Grand Duke Michael Alexandrovich of Russia
Birthday: December 4, 1878
Died At Age: 39
Sun Sign: Sagittarius
Also Known As: Michael Alexandrovich Romanov
Born Country: Russia
Born in: Tsentralny District, Saint Petersburg, Russia
Famous as: Military Leader
Spouse/Ex-: Natalia Brasova (m. 1912)
father: Alexander III of Russia
mother: Maria Feodorovna
siblings: Grand Duchess Olga Alexandrovna, Grand Duchess Xenia Alexandrovna, Grand Duke Alexander Alexandrovich of Russia, Grand Duke George Alexandrovich of Russia, Nicholas II of Russia
children: Count Brasov, George Mikhailovich
Died on: June 13, 1918
place of death: Perm, Russia
Cause of Death: Assassination
Grand Duke Michael Alexandrovich of Russia was the fifth child of Emperor Alexander III of Russia and his wife Dagmar of Denmark. He was the first of the eighteen Romanovs who were killed by the Bolsheviks in 1918. Alexandrovich was the youngest brother of Nikolai II Alexandrovich Romanov (Nicholas II), the emperor of all Russia. At the time of his grandfather’s reign, he was the fourth-in-line for the throne. When his grandfather, Alexander II, died, his father became the emperor, making his eldest brother Nicholas II his heir. Nicholas II didn’t have any children at first which put his younger brother, George, the next in line. In 1899, George died of tuberculosis, and five years later, Nicholas II had his son, Alexei. However, Alexei was born with hemophilia and many thought he wouldn’t live long. Once Nicholas II died, Alexandrovich was made the co-regent to Alexei along with Nicholas’ widow Empress Alexandra Feodorovna.
Childhood & Early Life
Michael Alexandrovich was born on December 4, 1878, (O.S. 22 November), at the Anichkov Palace, in Saint Petersburg, Russian Empire. His parents were Alexander of Russia and his wife, Maria Feodorovna (formerly known as Princess Dagmar of Denmark).
Both of Michael’s grandfathers were monarchs. Emperor Alexander II of Russia, his paternal grandfather, was assassinated when he was just going to be three years old, making his father the Emperor of Russia. On the other hand, his maternal grandfather, Christian IX, was the king of Denmark from 1863 to 1906.
After the assassination of his grandfather, Michael Alexandrovich moved to Gatchina Palace with his family for better safety. He grew up along with his sister Olga, who was a few years younger, in a strict nursery routine. They didn’t live a royal life in their childhood; they were made to sleep on camp beds, eat simple breakfast and study under tutors.
Michael Alexandrovich was given physical training in sports like horse riding along with his siblings. He also learned surviving skills in the wild besides learning about various religious practices.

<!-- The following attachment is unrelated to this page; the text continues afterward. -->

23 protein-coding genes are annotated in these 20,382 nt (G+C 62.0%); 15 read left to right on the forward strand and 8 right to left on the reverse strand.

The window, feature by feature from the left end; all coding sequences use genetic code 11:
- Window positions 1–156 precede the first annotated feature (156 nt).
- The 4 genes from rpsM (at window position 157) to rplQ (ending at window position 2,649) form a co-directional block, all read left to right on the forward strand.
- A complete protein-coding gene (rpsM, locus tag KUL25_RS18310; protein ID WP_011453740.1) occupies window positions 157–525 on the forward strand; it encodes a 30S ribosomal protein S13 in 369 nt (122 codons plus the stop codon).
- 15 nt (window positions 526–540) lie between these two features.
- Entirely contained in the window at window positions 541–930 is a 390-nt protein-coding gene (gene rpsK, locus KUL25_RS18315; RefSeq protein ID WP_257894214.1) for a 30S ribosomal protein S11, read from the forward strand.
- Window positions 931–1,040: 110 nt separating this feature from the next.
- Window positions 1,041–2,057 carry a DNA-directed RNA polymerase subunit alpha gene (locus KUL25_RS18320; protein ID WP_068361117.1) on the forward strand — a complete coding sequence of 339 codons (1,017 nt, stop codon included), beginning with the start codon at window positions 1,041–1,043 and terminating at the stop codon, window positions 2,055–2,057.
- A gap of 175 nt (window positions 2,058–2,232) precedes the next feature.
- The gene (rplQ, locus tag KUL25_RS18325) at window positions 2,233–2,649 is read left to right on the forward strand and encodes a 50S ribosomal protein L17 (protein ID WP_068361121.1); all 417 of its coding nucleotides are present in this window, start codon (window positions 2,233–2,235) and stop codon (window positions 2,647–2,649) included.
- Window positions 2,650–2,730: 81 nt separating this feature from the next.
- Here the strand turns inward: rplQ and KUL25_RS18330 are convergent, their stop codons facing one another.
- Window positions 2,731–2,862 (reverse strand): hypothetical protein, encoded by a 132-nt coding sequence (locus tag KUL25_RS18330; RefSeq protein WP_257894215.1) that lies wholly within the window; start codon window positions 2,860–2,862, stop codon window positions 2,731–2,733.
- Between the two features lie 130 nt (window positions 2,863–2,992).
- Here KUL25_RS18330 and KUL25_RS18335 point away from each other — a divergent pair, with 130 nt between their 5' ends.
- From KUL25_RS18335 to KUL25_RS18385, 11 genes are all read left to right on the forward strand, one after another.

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After the death of his father, Michael and his siblings were taken to Anichkov Palace by their mother. He joined the gunnery school and completed his training to join the military. Michael joined ‘Horse Guards Artillery’, the Russian Imperial Guard and was second-in-line (after his elder brother George) as Nicholas became the emperor.
Four years after Nicholas became the emperor, George died in an accident, leaving Michael as the heir. Nicholas didn’t have any son at that time which put Michael next in line.
Michel Alexandrovich was not recognized by the royal court as a remarkable option to become the next emperor. However, he was responsible in his duties and was a man of charming nature.
After the death of Queen Victoria, Michael represented his family at the British royal court. He was honored with the ‘Order of the Bath’ at the royal court and was later made the ‘Knight of the Garter’ at King Edward’s coronation.
Michael was inducted into the Blue Cuirassier Regiment and was transferred to the regiment’s base at Gatchina. He owned sugar refineries in the country as well as a large estate at Otrovo in Russian Poland.
Romantic Affairs & Trouble With Family
In the early 1900s, Grand Duke Michael Alexandrovich and his first cousin Princess Beatrice of Saxe-Coburg and Gotha fell in love with each other. However, the Orthodox Church became a stumbling block in their love affair as it didn’t approve of a marriage between first cousins.
Eventually, Michael grew fond of his sister Olga’s personal assistant (lady-in-waiting), Alexandra Kossikovskaya. The idea of keeping Alexandra as his mistress didn’t appeal to Michael ever and he rejected all such suggestions.